Latinas and Financial Literacy part 2 - 3:44
with Amy Hinojosa of MANA, A National Latina Organization
Posted Sep 15, 2017
About 1 in 5 women in the U.S. today is Hispanic with projected growth to 1 in 3 by the year 2060. While recent statistics have shown that the gender wage gap in the U.S. has improved, Latinas remain on the lower end of the pay spectrum. Amy Hinojosa, President and CEO of MANA, A National Latina Organization discusses the role of financial literacy in empowering Hispanic women. Click here for part 1 of Latinas and Financial Literacy. Interview recorded Sept 6, 2017.
Hosted by: Robert Traynham Produced by: National Newsmakers Team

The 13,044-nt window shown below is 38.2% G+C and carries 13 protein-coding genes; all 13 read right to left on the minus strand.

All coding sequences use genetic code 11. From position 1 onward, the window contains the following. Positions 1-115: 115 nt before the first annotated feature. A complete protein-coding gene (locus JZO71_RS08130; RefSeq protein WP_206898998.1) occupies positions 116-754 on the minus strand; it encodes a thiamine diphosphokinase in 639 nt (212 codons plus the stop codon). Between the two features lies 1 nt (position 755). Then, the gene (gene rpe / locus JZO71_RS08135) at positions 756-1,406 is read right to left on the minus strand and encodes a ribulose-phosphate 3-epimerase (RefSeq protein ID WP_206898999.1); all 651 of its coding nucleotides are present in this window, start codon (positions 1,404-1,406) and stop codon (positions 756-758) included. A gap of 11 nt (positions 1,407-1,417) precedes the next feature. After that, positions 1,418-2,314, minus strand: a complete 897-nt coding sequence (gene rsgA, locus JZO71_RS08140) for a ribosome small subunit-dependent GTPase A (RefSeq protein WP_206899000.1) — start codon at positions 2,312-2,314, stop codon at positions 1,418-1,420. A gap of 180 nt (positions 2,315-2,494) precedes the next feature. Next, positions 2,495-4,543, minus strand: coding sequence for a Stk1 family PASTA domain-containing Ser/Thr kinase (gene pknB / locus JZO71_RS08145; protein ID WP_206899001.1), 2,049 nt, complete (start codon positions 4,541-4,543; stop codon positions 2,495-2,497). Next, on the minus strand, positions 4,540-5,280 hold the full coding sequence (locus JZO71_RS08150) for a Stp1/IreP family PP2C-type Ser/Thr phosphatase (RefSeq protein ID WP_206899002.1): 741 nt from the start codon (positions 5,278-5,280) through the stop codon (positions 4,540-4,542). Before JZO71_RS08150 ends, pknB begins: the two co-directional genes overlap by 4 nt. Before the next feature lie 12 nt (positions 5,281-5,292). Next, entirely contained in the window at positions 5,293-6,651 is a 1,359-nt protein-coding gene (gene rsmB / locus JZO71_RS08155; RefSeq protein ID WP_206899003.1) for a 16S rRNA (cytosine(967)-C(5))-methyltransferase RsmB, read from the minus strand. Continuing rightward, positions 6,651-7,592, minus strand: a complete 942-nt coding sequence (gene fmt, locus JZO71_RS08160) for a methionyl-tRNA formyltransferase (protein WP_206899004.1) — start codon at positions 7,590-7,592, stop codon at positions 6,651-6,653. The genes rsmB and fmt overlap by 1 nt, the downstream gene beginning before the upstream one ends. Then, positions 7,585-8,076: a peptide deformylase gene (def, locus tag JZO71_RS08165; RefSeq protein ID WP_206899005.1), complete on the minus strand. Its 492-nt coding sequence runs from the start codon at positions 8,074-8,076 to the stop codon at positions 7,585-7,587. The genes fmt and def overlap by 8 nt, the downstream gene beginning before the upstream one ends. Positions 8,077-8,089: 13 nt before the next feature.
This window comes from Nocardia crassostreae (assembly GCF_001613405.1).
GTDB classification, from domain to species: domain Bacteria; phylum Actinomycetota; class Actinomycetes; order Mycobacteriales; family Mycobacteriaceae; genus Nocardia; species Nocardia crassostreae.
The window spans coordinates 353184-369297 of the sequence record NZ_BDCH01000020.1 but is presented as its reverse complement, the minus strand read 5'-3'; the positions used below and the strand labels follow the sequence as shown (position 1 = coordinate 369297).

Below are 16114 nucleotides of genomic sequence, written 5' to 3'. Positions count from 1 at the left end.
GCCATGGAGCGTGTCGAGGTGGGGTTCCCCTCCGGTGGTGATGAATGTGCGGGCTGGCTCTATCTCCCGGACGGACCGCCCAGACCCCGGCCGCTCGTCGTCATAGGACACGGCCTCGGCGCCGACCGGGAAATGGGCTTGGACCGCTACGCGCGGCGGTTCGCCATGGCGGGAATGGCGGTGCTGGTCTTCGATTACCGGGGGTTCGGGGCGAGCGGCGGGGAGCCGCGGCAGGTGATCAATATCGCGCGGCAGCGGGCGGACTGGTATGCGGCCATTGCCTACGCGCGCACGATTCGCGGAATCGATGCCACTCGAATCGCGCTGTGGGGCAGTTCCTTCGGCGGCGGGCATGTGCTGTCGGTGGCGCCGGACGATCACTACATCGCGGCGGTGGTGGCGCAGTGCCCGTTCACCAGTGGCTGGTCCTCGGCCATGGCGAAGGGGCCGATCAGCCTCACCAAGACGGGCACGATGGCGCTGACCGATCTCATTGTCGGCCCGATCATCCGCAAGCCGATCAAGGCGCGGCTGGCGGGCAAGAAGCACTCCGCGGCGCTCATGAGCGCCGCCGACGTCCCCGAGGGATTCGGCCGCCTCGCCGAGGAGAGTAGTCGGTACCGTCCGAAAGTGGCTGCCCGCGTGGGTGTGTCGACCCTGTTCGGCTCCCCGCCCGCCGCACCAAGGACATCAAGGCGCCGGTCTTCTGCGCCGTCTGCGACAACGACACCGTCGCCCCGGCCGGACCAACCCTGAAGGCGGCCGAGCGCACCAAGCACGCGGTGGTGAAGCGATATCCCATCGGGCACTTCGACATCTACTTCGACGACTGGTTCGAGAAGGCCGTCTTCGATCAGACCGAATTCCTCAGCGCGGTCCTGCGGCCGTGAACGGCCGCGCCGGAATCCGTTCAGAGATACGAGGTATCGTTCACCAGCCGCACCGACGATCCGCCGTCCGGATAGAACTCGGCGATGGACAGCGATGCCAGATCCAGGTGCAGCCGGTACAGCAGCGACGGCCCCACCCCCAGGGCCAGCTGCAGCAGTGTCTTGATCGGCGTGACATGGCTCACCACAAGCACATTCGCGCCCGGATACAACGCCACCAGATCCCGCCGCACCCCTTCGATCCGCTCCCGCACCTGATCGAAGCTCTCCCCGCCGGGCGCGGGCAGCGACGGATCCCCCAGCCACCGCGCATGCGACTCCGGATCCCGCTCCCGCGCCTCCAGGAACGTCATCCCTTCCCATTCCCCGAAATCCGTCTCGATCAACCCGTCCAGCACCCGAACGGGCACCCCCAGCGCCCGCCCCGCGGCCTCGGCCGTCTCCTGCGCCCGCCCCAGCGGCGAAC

Traynham: So, why do you think women, and quite frankly, other minorities feel like, I don't have a voice, or I can't speak up? Is it respect for authority? Is it the fact that they're afraid they may get fired, or -- Hinojosa: In many cases, it's respect for authority. It's also in many cases, they just don't want to jeopardize the job that they've got, jeopardize their family lives in the process of trying to make a point, which is one of the reasons why we at MANA, in addition to the community education piece, we also advocate at federal, state, and local levels to work with whether it's corporations, whether it's the local government, to really look at why this is happening and how we can fix it. Traynham: Any other programs that you're working on, Amy? Hinojosa: In financial literacy wise? Traynham: Yes. Hinojosa: We have started this year a really great financial literacy program for youth, the financial services round table has worked with us to develop a curriculum that is specific to youth and helps them start on the path. Traynham: So it's planting that seed very, very early which hopefully will create a path of financial independence and literacy for the rest of their lives. Hinojosa: Absolutely, because what we?re finding right now, one in five Latinas is living in poverty over the age of 65. And so we find that the earlier we can start folks on a path of financial literacy and security earlier in life, the better off they?re gonna be throughout. Traynham: Amy, I'm projecting here a minute, so please correct me if I'm wrong. Is it the fact that in the Latina community and Latino community specifically, it's so family-centric that perhaps maybe they don't ask for help outside the family? Is that partly it? Is it the fact that we need to raise the awareness overall so that it gets into the community? In other words, why is there a bit of a disconnect here? Hinojosa: So I think that it's about finding safe spaces for information, and that's one of the things that we're most proud of at MANA is being able to provide a stable, safe space to get safe information, accurate information, and to share that with your neighbors and friends. Traynham: You mentioned something. When you say safe information, what do you mean by that? Hinojosa: Well, I think that we're in an environment where it's very easy to get taken advantage of by fraudulent companies that are promising you the world in exchange for your "building a business." Traynham: Yeah. Hinojosa: And that's something that speaks very much to the Hispanic community and the entrepreneurial spirit. Traynham: You know, it's funny you say that because we see that a lot in the black community, inner cities where it's predatory loaning and lending, rather, and it's this payday loans and so forth. They're really preying on the most vulnerable in our society that live paycheck to paycheck. So I'm glad to hear you say the safe learning and safe environment where people can get information. Hinojosa: And we're a community that relies on family and community to get us through. And so if we can be that source of information, that's where we want to be. Traynham: Amy, speaking of source of information, the folks that are watching at home or perhaps maybe on their smart device, where can they get information? Where can they go to get the safe information to empower themselves and their families? Hinojosa: They can absolutely come to our website at www.hermana.org. That?s H-E-R-M-A-N-A dot O-R-G. Traynham: Amy, thank you very much for joining us, I really appreciate it. Hinojosa: Thank you. Traynham: And thank you, of course, for joining us, as well. For more great conversations with leaders in your community and across the nation, visit comcastnewsmakers.com. I'm Robert Traynham.
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